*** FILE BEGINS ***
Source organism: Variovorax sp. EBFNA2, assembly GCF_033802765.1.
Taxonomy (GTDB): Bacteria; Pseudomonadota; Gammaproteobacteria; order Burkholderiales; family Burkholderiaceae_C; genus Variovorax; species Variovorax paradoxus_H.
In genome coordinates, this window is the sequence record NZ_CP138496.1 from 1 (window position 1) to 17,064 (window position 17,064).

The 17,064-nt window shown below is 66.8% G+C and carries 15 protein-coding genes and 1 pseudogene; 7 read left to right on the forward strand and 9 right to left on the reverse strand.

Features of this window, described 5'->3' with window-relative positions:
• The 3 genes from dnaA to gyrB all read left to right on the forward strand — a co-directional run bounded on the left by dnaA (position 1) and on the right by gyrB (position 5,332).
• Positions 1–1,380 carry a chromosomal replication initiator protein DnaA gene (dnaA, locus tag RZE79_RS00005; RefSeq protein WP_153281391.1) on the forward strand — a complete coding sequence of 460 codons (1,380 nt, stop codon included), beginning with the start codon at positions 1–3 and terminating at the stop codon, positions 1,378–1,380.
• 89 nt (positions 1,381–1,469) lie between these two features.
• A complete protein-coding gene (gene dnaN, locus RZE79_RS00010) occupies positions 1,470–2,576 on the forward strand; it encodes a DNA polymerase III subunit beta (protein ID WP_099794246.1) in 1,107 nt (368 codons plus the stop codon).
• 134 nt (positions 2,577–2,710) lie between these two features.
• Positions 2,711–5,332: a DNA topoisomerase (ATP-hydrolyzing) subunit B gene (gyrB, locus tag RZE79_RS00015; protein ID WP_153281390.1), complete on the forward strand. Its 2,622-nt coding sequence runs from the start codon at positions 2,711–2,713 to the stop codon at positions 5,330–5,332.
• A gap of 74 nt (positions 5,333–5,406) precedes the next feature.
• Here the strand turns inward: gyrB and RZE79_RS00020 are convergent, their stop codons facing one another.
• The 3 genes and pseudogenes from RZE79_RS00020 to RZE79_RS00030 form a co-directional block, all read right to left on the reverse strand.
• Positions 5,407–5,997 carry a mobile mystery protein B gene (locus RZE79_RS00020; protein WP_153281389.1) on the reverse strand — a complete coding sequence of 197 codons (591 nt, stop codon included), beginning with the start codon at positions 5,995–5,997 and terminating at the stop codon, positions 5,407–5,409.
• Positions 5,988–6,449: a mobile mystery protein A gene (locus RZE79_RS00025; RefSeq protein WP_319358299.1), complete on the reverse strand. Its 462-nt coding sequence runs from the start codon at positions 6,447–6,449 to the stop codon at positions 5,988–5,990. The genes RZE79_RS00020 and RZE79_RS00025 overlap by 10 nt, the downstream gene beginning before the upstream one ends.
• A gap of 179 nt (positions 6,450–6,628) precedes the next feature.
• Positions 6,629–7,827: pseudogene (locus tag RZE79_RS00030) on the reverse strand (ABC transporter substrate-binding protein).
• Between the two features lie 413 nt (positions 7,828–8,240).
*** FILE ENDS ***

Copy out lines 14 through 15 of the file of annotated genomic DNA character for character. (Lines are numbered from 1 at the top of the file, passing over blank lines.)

• The 3 genes and pseudogenes from RZE79_RS00020 to RZE79_RS00030 form a co-directional block, all read right to left on the reverse strand.
• Positions 5,407–5,997 carry a mobile mystery protein B gene (locus RZE79_RS00020; protein WP_153281389.1) on the reverse strand — a complete coding sequence of 197 codons (591 nt, stop codon included), beginning with the start codon at positions 5,995–5,997 and terminating at the stop codon, positions 5,407–5,409.